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Straight Blog about Skin Care

Plant stem cells in skin creams

By Arthur W. Perry, MD, FACS December 12, 2013 6 comments

As you are deluged with advertisements for various skin care products, you might come across those that advertise "plant stem cells".  What the heck are these, you might ask...and why are they in my skin care products?

The companies that say they use these ingredients make all sorts of claims that these provide miraculous changes to the skin.  Here's the truth...

It is impossible to put plant stem cells in skin care products.  Stem cells are living material and if they could be isolated and added to your product, they would certainly die during processing.  But no company is really trying to add live cells...or any cells at all.  

Here's the science behind this scam....

Plants are powerhouses that make all sorts of chemicals to protect themselves from the environment.  Since they can not walk out of the blistering sunshine and find the shade of a neighboring tree, they need to produce their own sunblock.  That's why plants have such deep and rich colors.  Those colors are the sunblocks and antioxidants that protect plants from UV damage.  Plants also have evolved protections against heavy metals that might be in the soil.  

Many of those chemicals are concentrated in the "stem cells" of those plants...(no stem cells are NOT the cells in plant stems, but some companies seem to have forgotten that one, too...).  So, if stem cells are isolated from the remainder of the plant cells and the chemicals they produce are concentrated and collected, this concoction is called the "stem cell extract".  That is what many of these companies allegedly put into their skin care products.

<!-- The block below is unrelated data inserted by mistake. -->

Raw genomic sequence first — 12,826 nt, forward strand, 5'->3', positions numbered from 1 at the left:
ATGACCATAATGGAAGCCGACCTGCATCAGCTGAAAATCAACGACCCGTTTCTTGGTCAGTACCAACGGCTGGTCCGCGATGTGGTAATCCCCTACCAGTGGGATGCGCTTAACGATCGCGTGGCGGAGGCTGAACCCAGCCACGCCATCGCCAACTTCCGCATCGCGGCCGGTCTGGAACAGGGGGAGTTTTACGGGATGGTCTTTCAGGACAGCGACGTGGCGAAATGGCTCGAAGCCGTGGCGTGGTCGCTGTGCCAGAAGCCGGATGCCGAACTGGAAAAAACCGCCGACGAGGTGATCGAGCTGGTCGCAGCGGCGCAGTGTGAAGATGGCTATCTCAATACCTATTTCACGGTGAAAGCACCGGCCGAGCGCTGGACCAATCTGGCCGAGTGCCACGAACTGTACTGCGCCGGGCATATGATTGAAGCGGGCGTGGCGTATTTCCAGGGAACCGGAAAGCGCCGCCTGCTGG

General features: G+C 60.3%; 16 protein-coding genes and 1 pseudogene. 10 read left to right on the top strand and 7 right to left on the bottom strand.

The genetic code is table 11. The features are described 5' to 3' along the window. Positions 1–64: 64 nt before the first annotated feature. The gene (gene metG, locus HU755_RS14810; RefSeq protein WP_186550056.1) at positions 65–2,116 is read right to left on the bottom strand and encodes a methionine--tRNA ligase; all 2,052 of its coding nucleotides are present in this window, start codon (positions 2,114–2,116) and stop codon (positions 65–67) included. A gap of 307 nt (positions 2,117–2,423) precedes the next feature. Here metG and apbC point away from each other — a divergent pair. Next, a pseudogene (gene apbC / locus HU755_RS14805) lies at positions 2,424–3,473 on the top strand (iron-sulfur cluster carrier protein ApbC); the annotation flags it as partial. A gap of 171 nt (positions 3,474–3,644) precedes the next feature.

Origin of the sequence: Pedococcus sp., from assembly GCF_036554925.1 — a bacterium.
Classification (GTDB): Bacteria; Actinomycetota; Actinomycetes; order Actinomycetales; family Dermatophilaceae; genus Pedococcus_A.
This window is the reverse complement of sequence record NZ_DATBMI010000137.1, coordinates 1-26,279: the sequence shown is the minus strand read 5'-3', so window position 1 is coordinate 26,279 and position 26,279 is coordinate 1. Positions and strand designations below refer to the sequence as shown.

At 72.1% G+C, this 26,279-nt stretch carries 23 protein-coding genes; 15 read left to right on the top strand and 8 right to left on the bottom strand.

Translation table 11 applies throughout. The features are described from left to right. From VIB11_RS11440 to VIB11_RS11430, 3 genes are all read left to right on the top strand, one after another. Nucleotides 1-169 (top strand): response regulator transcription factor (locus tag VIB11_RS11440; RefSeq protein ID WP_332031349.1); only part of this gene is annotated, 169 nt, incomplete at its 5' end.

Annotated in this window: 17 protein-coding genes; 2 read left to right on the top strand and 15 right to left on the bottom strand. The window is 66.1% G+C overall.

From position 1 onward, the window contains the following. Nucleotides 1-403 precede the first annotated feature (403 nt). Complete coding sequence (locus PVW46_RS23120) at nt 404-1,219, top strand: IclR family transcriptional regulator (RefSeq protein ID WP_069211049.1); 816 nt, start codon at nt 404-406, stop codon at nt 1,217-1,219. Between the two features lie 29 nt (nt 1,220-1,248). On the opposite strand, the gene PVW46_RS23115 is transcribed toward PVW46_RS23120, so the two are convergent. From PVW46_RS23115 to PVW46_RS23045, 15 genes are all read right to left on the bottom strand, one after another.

Now, when we look at these extracts, three questions come up...  First - what is the concentration of the extract in the product and second - what is the mix of chemicals in the extract, and third - do those chemicals actually do something for your skin...

Since stem cell extracts are a virtually nebulous concept and since no company will divulge how much of these they actually put into their products, you, the consumer, are left with many questions...and empty wallets if you purchase.

I prefer to use real ingredients with many scientific papers documenting that they actually do work...in real clinical situations.  That means that when you squirt that stuff onto your hands and rub it into your face, you can expect real results.  

I'm all for the advancement of science, but consumers need to beware that fraud lurks on many shelves...even in the fanciest of stores...

(C) 2013 Arthur W. Perry, MD

Winter Skin

By Arthur W. Perry, MD, FACS November 16, 2013 No comments

It's getting cold outside.  I wonder why I live in the Northeast and not in Southern California.  And my skin asks me the same question.  The change of seasons is the time that your skin really begins to suffer.  The low humidity and low temperatures cause drying and cracking, particularly around the mouth and on your hands.  If you let this continue, you'll be miserable right around New Years Eve, when temperatures are at their lowest.  My products can help you fight these winter blues.  My CleanThyme will not irritate your skin and should be used twice a day.  And ths is the time of the year that I recommend my SoftThyme moisturizer.  SoftThyme contains those all important ceramides, which improve the skin's integrity and barrier function.  SoftThyme should be used after washing your face in the morning and after washing your hands.  Don't forget to put a little around your lips and on the outside of your nostrils.  This is particularly important if you develop a cold, since Kleenex can be very abrasive on your skin.